EXAMPLE 7

A biaxially stretched film was produced by faithfully following the procedure of Example 6, excepting the following layers were used instead.

Inner layer

A very low-density linear polyethylene VLDPE having a melt index of 3.6 and a specific gravity of 0.910 (produced by Mitsui Petrochemical Industries, Ltd. and marketed under trademark designation of "Ultozex 1030F").

Outer layer

A resin composition having 3.5% by weight of α,ω-n-octadecanyl diacrylate dispersed in the same VLDPE as used in the inner layer.

EXAMPLE 8

A biaxially stretched film was produced by faithfully following the procedure of Example 6, excepting the following layers were used instead.

Inner layer

A resin produced by mixing LLDPE (produced by Mitsui Petrochemical Industries, Ltd. marketed under trademark designation of "Ultozex 2021L") and VLDPE having a melt index of 2.0 and a specific gravity of 0.90 (produced by Sumitomo Chemical Co., Ltd.) in a ratio of 70% by weight and 30% by weight.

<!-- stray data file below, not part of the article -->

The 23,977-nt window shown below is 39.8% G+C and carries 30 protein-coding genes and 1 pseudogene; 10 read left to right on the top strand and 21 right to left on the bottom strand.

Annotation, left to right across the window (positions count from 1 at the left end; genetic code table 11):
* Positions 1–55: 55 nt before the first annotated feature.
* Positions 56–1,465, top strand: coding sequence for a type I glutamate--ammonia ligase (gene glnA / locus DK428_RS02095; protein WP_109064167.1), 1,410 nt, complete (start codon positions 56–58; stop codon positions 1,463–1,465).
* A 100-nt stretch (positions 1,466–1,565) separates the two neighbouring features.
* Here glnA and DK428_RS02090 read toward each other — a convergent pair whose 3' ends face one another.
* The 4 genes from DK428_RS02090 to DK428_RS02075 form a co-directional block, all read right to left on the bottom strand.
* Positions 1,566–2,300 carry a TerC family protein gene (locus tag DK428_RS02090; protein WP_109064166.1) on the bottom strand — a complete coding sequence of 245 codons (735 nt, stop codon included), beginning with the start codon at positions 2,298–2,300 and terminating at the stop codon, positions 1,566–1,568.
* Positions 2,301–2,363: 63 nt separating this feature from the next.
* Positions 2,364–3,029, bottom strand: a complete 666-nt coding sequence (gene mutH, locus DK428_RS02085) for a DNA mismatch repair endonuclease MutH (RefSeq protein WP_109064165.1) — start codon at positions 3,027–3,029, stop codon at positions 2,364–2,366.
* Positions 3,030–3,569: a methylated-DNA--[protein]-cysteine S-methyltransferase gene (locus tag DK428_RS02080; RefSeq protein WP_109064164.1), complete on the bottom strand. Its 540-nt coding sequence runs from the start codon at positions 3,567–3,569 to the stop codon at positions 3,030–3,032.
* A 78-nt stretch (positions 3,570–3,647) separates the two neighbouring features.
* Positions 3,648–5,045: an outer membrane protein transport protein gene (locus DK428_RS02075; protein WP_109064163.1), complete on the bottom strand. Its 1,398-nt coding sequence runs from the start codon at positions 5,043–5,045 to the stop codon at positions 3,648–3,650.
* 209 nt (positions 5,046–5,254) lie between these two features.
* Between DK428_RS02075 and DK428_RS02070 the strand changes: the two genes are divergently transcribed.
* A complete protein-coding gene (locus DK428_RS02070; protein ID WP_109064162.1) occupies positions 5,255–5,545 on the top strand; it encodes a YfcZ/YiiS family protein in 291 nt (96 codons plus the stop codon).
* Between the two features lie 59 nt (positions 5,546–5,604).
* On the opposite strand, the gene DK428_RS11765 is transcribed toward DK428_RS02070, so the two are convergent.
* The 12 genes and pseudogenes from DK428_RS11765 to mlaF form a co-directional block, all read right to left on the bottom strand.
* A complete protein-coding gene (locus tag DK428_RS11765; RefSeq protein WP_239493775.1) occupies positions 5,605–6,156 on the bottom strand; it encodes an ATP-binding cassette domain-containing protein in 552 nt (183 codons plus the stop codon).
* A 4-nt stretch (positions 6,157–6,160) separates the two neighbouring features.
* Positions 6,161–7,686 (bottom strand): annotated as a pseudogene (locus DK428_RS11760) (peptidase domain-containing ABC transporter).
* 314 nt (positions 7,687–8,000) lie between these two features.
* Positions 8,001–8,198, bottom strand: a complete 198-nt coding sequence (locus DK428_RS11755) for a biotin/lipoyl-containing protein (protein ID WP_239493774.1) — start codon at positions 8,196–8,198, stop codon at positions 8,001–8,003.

Outer layer

A resin composition having 3.5% by weight of α,ω-n-octadecanyl diacrylate dispersed in the same mixed resin as used in the inner layer.

EXAMPLE 9

A laminated film was obtained by using the following layers, exposing the resultant laminate to the electron beam at a dosage of 10 megarads and biaxially stretching the treated laminate in the same manner as in Example 4.

Inner layer

An EVA having a melt index of 2.3 and a specific gravity of 0.93 and having a vinyl acetate content of 7.5% by weight.

Outer layer

A 6-12 nylon copolymer resin having a melting point of 130° C. (produced by EMS-CHEM AG and marketed under trademark designation of Glyron CF6S).

Intermediate layer

A resin composition produced by using a 6-12 nylon copolymer resin having a melting point of 130° C. (produced by EMS-CHEM AG and marketed under trademark designation of Glyron CF6S) and a vinylidene chloride-methyl acrylate copolymer (having a vinylidene chloride content of 94% by weight) having 3.5% by weight of TMPTMA as a cross-linking agent and 2% by weight of epoxidized soybean oil dispersed therein and mixing the resins in a ratio of 60% by weight and 40% by weight.